Norman (Buzz) L. Bolex: Resident since 1989

This is an excerpt from Neighbors: Oral History from Madera, California Volume 2 by Lawrence F. Lihosit, a local historian. It is available at Maildrop and G.B.S. on Howard and on Amazon.com Books.


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The eldest of three, Norman L. Bolex was born on September 11, 1957 in Torrance, California (22 miles southwest of Los Angeles). Due to family strife, he moved to Ahwahnee where his paternal grandparents cared for him. During his time there he learned to hunt and weld while attending Wasuma Elementary School. He reunited with his father and moved to Fresno where he attended Hamilton Junior High and Fresno High School. Mr. Bolex married young, first earning his living as a welder and later, as a co-owner of a Madera janitorial services company. He and his first wife raised three children.


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I started going with her on her jobs at night. It didn’t take long, maybe two or three hours a night. I thought, “Damn. This is easy.” I started building up her accounts. We were married thirteen years too. She was wonderful. Towards the end, we had a problem. We gave it six months to try and rekindle. We tried but it didn’t work.


It must be a curse: I can’t get over that thirteen-year hump. A bad phase in my life started. As I was driving away, every cop in town surrounded me. They threw me on the ground and searched me. They found some dope. I fought it and they dropped it down to probation.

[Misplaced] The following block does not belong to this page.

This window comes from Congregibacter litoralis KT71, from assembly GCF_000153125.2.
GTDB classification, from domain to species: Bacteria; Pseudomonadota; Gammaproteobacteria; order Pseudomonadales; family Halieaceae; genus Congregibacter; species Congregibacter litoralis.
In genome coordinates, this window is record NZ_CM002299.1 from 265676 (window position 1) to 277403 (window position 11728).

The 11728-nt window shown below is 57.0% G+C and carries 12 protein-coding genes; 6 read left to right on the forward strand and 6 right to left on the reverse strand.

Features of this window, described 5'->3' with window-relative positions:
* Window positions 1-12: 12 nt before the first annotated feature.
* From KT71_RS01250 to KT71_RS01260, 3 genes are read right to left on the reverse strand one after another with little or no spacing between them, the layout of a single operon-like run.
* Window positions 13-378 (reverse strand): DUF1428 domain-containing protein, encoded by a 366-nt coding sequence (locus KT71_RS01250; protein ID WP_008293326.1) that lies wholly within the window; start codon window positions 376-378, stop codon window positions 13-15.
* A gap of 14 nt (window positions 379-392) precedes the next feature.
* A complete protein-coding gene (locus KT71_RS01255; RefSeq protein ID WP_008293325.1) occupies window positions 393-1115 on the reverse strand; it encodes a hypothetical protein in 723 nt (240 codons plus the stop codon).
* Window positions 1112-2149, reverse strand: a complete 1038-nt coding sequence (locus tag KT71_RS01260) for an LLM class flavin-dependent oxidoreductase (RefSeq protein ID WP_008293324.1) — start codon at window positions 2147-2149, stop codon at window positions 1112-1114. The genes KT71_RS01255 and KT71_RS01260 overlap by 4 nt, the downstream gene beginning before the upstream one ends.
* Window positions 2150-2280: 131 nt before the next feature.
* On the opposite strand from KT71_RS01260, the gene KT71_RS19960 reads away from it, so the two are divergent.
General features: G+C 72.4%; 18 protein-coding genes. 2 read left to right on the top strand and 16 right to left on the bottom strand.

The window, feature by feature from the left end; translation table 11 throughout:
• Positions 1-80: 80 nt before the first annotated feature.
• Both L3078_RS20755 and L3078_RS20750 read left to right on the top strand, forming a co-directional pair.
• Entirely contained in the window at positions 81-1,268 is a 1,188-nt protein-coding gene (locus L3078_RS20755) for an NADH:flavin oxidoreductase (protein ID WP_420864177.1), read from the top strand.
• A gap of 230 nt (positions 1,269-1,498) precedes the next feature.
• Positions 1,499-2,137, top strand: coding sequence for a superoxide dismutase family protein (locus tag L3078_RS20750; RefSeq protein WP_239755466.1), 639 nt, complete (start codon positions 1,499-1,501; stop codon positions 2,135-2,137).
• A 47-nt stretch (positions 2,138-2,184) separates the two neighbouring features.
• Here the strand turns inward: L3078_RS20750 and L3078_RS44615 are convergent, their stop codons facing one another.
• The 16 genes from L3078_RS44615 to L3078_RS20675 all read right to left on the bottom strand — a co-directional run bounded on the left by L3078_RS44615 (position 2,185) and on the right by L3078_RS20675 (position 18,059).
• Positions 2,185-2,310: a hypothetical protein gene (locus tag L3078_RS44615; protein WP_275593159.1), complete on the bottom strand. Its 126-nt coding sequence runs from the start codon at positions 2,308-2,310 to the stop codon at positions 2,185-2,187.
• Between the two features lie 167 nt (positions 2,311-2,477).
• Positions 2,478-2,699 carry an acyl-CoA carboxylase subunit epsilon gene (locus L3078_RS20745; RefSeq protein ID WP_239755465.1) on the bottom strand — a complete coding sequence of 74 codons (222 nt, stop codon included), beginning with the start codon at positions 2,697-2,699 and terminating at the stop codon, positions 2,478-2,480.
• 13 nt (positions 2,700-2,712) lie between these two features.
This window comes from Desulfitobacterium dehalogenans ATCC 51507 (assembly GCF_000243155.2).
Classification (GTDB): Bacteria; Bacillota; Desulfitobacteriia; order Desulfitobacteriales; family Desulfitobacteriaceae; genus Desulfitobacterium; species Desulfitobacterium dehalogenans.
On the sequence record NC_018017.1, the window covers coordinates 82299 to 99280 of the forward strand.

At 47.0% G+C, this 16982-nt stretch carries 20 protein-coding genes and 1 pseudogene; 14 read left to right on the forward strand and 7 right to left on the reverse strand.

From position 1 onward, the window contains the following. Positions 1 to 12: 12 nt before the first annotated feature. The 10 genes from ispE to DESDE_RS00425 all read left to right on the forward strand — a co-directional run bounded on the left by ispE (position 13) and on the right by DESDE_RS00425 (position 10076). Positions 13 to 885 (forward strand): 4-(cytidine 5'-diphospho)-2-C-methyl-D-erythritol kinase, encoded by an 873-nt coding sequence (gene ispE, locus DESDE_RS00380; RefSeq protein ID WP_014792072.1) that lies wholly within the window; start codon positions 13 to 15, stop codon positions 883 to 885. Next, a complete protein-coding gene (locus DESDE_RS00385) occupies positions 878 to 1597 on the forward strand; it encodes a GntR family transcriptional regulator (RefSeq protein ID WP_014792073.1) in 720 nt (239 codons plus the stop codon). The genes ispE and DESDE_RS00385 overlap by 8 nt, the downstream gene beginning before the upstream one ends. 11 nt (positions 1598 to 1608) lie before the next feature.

If you’re on parole or probation and homeless, you ain’t going to stay out of jail, dude. Any contact with the police and they take you. Every time I broke the restraining order to visit her and proclaim my love, they’d give me time. I was in and out of jail for a couple of years. She was the love of my life. I slept mostly in my old van which I parked in front of friends’ houses. It took a couple of years to get over it but we’re friends now. I seen her yesterday. When restaurants are open, I take her to lunch.


Everybody needs insurance. Years ago, I walked into Curtis’s office and he signed me up. I knew him when I was still married to the second wife. We hit it off and became great friends. My van got impounded, then burnt up on the freeway.


One day I showed up to visit and Curtis said, “Man, you look like hell.”


I told him, “It’s hard to sleep when you’re just laying in the park.”


“I’ll give you a key. You can come in at night.”


It’s been almost two years. I’ve got to get a place of my own but on social security… I put in an application at the old folks’ place and have been on a waiting list for two years. I’ve got to go see the lawyer, Steve Geringer. He’s a good guy. I used to clean his office and he’s been helping me for free. I don’t know if I can make it much longer on this bicycle. I huff and puff. On the other hand, the exercise might be keeping me alive.


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Just prior to publication, Mr. Bolex moved into an affordable Madera apartment.

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